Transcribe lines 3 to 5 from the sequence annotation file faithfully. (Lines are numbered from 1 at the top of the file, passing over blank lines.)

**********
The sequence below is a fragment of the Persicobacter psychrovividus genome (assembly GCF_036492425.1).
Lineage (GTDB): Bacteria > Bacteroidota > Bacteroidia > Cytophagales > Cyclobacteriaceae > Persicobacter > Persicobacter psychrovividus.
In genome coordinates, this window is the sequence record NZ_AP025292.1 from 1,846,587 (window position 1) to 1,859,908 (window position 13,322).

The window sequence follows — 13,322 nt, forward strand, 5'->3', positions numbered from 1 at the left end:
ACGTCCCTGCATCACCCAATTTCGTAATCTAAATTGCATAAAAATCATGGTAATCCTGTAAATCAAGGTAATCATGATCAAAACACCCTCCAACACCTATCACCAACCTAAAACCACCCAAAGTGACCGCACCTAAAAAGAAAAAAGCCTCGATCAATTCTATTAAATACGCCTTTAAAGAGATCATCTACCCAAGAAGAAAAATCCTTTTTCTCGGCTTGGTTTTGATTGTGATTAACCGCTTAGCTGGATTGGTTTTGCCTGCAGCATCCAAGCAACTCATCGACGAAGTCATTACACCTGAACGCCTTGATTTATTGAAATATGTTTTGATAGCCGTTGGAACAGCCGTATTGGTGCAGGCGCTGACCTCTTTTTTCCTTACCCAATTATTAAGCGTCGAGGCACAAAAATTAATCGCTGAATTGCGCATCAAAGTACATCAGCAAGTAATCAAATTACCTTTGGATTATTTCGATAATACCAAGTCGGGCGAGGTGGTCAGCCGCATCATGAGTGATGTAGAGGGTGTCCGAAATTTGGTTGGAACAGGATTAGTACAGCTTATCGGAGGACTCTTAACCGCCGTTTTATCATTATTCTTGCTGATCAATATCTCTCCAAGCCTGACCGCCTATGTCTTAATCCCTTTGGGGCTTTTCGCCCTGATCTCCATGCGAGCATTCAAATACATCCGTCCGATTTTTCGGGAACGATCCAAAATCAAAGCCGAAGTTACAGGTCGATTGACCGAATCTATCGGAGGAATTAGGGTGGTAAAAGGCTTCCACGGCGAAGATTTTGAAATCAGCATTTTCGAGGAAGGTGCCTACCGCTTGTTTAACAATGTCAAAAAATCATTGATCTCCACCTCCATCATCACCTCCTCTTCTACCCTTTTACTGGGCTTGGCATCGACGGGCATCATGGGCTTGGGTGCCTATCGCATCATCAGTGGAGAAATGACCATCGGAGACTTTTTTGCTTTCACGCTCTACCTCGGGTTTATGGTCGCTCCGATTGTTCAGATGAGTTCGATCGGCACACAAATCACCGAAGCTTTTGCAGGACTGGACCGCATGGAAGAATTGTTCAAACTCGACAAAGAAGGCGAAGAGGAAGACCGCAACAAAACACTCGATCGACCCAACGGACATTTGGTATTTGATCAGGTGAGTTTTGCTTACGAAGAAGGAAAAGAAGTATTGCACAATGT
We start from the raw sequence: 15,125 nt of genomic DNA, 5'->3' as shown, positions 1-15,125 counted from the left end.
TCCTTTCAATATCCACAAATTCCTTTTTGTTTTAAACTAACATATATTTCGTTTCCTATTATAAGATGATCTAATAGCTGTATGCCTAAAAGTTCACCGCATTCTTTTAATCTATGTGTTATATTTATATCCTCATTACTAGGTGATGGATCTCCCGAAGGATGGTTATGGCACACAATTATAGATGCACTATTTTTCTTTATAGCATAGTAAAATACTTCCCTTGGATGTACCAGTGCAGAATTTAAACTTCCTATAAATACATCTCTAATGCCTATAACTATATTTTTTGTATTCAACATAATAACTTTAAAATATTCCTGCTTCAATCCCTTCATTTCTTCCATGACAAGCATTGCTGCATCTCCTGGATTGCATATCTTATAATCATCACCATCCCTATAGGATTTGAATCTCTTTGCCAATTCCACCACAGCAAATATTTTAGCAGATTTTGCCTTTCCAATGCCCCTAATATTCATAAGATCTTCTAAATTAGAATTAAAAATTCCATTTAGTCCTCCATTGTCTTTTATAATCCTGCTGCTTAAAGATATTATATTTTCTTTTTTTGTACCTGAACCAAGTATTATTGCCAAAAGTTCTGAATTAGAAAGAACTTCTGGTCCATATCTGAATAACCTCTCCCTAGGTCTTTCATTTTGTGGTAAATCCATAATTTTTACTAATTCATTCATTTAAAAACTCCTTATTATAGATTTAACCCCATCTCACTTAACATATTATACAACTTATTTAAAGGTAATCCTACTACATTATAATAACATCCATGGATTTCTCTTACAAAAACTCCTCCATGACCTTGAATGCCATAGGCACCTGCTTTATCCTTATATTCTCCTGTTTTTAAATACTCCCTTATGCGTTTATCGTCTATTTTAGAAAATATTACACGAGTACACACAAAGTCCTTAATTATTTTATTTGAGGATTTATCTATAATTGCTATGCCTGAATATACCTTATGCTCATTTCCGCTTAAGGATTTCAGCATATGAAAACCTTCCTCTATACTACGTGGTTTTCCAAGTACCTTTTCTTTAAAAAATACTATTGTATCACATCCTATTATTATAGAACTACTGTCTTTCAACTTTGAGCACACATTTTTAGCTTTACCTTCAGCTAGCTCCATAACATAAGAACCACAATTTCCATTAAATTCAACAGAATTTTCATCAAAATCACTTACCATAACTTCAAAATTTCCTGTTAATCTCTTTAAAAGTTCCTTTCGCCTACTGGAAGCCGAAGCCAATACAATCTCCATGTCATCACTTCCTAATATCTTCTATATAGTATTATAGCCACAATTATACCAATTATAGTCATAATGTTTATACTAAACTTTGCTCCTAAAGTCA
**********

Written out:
In genome coordinates, this window is the sequence record NZ_AP025292.1 from 1,846,587 (window position 1) to 1,859,908 (window position 13,322).

The window sequence follows — 13,322 nt, forward strand, 5'->3', positions numbered from 1 at the left end:
ACGTCCCTGCATCACCCAATTTCGTAATCTAAATTGCATAAAAATCATGGTAATCCTGTAAATCAAGGTAATCATGATCAAAACACCCTCCAACACCTATCACCAACCTAAAACCACCCAAAGTGACCGCACCTAAAAAGAAAAAAGCCTCGATCAATTCTATTAAATACGCCTTTAAAGAGATCATCTACCCAAGAAGAAAAATCCTTTTTCTCGGCTTGGTTTTGATTGTGATTAACCGCTTAGCTGGATTGGTTTTGCCTGCAGCATCCAAGCAACTCATCGACGAAGTCATTACACCTGAACGCCTTGATTTATTGAAATATGTTTTGATAGCCGTTGGAACAGCCGTATTGGTGCAGGCGCTGACCTCTTTTTTCCTTACCCAATTATTAAGCGTCGAGGCACAAAAATTAATCGCTGAATTGCGCATCAAAGTACATCAGCAAGTAATCAAATTACCTTTGGATTATTTCGATAATACCAAGTCGGGCGAGGTGGTCAGCCGCATCATGAGTGATGTAGAGGGTGTCCGAAATTTGGTTGGAACAGGATTAGTACAGCTTATCGGAGGACTCTTAACCGCCGTTTTATCATTATTCTTGCTGATCAATATCTCTCCAAGCCTGACCGCCTATGTCTTAATCCCTTTGGGGCTTTTCGCCCTGATCTCCATGCGAGCATTCAAATACATCCGTCCGATTTTTCGGGAACGATCCAAAATCAAAGCCGAAGTTACAGGTCGATTGACCGAATCTATCGGAGGAATTAGGGTGGTAAAAGGCTTCCACGGCGAAGATTTTGAAATCAGCATTTTCGAGGAAGGTGCCTACCGCTTGTTTAACAATGTCAAAAAATCATTGATCTCCACCTCCATCATCACCTCCTCTTCTACCCTTTTACTGGGCTTGGCATCGACGGGCATCATGGGCTTGGGTGCCTATCGCATCATCAGTGGAGAAATGACCATCGGAGACTTTTTTGCTTTCACGCTCTACCTCGGGTTTATGGTCGCTCCGATTGTTCAGATGAGTTCGATCGGCACACAAATCACCGAAGCTTTTGCAGGACTGGACCGCATGGAAGAATTGTTCAAACTCGACAAAGAAGGCGAAGAGGAAGACCGCAACAAAACACTCGATCGACCCAACGGACATTTGGTATTTGATCAGGTGAGTTTTGCTTACGAAGAAGGAAAAGAAGTATTGCACAATGT